Cost: $20 a day
What’s the strangest thing you’ve seen recently?
Volcano boarding down the slopes of Cerro Negro, outside of León, Nicaragua has become a popular activity with travelers, especially since making number two on CNN Go’s Thrill Seeker’s Bucket List. Ignorant as to what was involved in this new sport I had visions of cutting sharp turns in powdery volcanic ash, much as as snowboarder would in fresh powder. In actuality volcano boarding is far from graceful. Instead of standing on the board you sit down as one would on a sled. There’s a loop of rope you hold onto like reigns, which gives you some semblance of control as you hurtle over jagged bits of volcanic rubble. Orange jumpsuits and protective goggles are worn to prevent bits of volcano from piercing skin and eyeball. Participants look a bit like extras for Walter White during a meth cook. After a short ¨How to Volcano Board¨ introduction the group I was with started down the slope one by one. It quickly became apparent that the protective attire was rather important. Over half of our group fell off their boards showering themselves in bits of basalt as they spun and rolled like a gran prix cars crashing off circuit. I managed to keep my butt plastered to the plank of wood but only reached a measly 57km an hour. A feather weight girl in our crew reached 83km an hour before her head met the slope in an unwanted embrace. Fortunately she was fine and won bragging rights for the day.
Describe a typical day
Volcano based activities are plentiful around León and plenty of time is spent scrambling up steep slopes for the rewards upon reaching one of the summits. From atop Volcán Telica you can stare into its immense crater and watch magma slosh around as it farts noxious sulfurous gases. Volcán Momotombo offers expansive views of lesser volcanos, glassy Lake Nicaragua and the Pacific Ocean. And Cerro Negro, of course offers a bumpy ride at high velocity astride a volcano board.
In León itself I occupy myself by organizing the next adventure at non profit Quetzal Trekkers, eating cheap street food (hamburgers or a variation of chicken, beans and rice), or playing pool and foozeball over a couple of Toña beers, which appropriately have an image of Volcán Momotombo adorning the label.
Describe an interesting conversation you’ve had with a local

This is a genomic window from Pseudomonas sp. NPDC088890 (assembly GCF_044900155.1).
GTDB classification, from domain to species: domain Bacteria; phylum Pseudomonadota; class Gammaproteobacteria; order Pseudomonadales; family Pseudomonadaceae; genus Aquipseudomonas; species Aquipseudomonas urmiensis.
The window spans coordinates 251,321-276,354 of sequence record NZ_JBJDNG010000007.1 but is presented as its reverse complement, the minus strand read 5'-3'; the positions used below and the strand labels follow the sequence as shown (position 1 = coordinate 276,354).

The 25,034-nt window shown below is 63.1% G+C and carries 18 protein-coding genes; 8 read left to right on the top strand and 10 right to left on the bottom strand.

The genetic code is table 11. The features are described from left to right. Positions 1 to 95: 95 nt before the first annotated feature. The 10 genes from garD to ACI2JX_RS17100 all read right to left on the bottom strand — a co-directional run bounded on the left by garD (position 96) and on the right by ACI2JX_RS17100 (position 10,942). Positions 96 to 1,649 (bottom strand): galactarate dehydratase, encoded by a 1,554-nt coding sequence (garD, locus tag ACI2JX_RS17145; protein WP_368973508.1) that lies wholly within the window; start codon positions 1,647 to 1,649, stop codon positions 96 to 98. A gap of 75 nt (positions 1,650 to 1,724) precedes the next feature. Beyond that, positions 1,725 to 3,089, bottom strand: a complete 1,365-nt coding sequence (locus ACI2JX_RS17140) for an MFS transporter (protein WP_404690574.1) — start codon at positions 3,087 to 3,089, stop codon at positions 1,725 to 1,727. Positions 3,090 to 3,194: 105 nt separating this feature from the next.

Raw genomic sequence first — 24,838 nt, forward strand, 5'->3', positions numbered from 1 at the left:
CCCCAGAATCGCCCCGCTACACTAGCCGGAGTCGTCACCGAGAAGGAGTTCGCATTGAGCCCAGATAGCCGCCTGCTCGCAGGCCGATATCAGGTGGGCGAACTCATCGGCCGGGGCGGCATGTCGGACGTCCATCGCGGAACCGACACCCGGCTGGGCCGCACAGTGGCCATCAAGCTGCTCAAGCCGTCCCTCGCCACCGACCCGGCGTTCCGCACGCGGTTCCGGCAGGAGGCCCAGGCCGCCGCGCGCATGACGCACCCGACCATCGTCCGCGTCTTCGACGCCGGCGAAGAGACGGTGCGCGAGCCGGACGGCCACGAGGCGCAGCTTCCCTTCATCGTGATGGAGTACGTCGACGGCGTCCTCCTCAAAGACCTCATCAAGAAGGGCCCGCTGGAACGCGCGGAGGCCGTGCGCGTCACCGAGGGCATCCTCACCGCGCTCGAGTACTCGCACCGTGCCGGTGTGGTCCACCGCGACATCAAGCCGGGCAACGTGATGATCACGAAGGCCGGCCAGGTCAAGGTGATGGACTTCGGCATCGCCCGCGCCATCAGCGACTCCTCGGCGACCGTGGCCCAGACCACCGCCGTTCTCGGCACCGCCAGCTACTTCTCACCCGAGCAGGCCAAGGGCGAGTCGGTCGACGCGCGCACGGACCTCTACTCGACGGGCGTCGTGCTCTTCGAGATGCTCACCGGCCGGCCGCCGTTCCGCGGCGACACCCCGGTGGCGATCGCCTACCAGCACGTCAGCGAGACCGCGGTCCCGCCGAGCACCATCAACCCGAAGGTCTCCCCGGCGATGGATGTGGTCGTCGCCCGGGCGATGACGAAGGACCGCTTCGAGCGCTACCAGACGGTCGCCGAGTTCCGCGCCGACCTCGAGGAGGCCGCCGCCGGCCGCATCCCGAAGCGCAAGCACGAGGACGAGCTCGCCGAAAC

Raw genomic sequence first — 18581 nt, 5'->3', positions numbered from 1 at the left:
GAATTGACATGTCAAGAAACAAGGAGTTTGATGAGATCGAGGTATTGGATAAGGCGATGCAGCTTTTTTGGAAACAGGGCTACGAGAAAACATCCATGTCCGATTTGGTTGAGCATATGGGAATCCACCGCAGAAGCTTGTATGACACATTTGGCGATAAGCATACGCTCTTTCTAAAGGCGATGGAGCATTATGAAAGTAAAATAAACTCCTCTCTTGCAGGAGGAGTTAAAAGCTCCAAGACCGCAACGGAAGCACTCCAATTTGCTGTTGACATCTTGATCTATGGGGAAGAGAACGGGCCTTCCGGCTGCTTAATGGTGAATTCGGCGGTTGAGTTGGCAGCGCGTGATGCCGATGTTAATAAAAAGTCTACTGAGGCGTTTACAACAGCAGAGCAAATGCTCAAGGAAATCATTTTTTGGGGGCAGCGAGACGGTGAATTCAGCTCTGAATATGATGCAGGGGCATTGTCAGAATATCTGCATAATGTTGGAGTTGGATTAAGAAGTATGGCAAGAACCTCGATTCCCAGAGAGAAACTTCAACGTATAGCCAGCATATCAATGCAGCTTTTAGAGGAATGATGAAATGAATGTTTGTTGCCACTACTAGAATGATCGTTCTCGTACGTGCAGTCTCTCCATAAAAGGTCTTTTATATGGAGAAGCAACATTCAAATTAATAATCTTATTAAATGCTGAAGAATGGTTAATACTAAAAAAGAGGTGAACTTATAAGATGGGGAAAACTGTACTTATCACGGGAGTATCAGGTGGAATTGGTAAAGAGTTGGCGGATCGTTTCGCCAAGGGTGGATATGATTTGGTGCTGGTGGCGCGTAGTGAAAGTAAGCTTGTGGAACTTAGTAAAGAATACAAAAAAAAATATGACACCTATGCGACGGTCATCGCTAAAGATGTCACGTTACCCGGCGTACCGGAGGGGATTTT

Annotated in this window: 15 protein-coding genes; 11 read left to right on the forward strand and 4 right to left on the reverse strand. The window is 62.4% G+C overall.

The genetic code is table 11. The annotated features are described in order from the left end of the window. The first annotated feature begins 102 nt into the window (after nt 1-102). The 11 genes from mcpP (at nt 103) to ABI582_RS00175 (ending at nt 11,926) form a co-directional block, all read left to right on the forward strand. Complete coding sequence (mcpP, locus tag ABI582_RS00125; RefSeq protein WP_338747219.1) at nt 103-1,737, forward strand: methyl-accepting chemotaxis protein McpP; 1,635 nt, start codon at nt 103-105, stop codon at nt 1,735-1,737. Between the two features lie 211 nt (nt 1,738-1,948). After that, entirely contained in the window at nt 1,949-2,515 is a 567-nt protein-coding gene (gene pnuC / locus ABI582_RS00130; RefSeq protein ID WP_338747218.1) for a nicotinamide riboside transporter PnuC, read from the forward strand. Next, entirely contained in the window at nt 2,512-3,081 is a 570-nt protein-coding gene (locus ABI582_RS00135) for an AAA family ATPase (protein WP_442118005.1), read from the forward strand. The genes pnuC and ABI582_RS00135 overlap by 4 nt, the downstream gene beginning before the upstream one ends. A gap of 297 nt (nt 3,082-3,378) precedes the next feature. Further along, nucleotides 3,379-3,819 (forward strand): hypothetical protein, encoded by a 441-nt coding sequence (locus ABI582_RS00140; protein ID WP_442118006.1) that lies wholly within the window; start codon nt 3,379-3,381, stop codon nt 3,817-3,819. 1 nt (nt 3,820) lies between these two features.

Frustratingly my Spanish is still not good enough to have a thoroughly interesting chat with a local. I’ve had the same conversation many times: where are you from? How old are you? Do you study or work? So you’re an animal doctor? Does that mean you have to kill lots of animals? I crave the ability to communicate on a deeper level and would love to be able to make a joke in Spanish that results in laughter, rather than total confusion.
What do you like about where you are? Dislike?
Despite being amongst the poorest people within Central America, Nicaraguans happen to be amongst the friendliest and, for the most part, Leon is a safe city that you can walk around freely day or night. This came as a great relief after spending time in La Ceiba and Tegucigalpa, where I felt as if a shanking was in order if I happened to wander around after dark. Nicaragua is inexpensive to travel through and the locals don’t apply gringo tax as liberally as in other parts of Central America. On top of all this the volcanic landscape and close proximity to the pacific ocean make Leon a great base for outdoor enthusiasts.
The volcanic landscape is undoubtedly one of Nicaragua’s greatest assets, yet many of the locals fail to grasp this and don’t think twice about hurling trash out of bus windows. I cringe when I see lush swathes of vegetation riddled with the refuse of careless people. An additional annoyance regarding Leon itself is that, like many other Latin American cities, it’s plagued by a constant bleating of car horns. Do you know what sounding off with your car horn every five seconds achieves? Nothing. Nothing at all.
Describe a challenge you faced.
I’e given myself five and a half months to travel through Latin America, a time period that really doesn’t do the area justice. To expedite the process of getting to South America I decided to fly, rather than race down to Panama and sail to Colombia. You would think that flying to South America would be inexpensive given the short distances involved, however I’ve found this isn’t case. I spent hours giving myself a headache in trying to figure out the cheapest way to get to South America. Eventually I had to settle on a flight through Florida to Lima (not a very environmentally friendly option despite my frustration over the locals littering).
What new lesson did you learn?
After three months of wandering around somewhat aimlessly in Central America I’ve come to the conclusion that having a rough plan can be helpful indeed. It can reduce the hassle involved and time spent skimming through guide books and blogs last minute tryig to find a source of direction. The prices of flights from Central to South America wouldn’t have come as such a shock to me with a little foresight. Plans can always be discarded if you’re craving some spontaneity. Rolf talks a about this a bit in Chapter 4 of Vagabonding.
Where to next?
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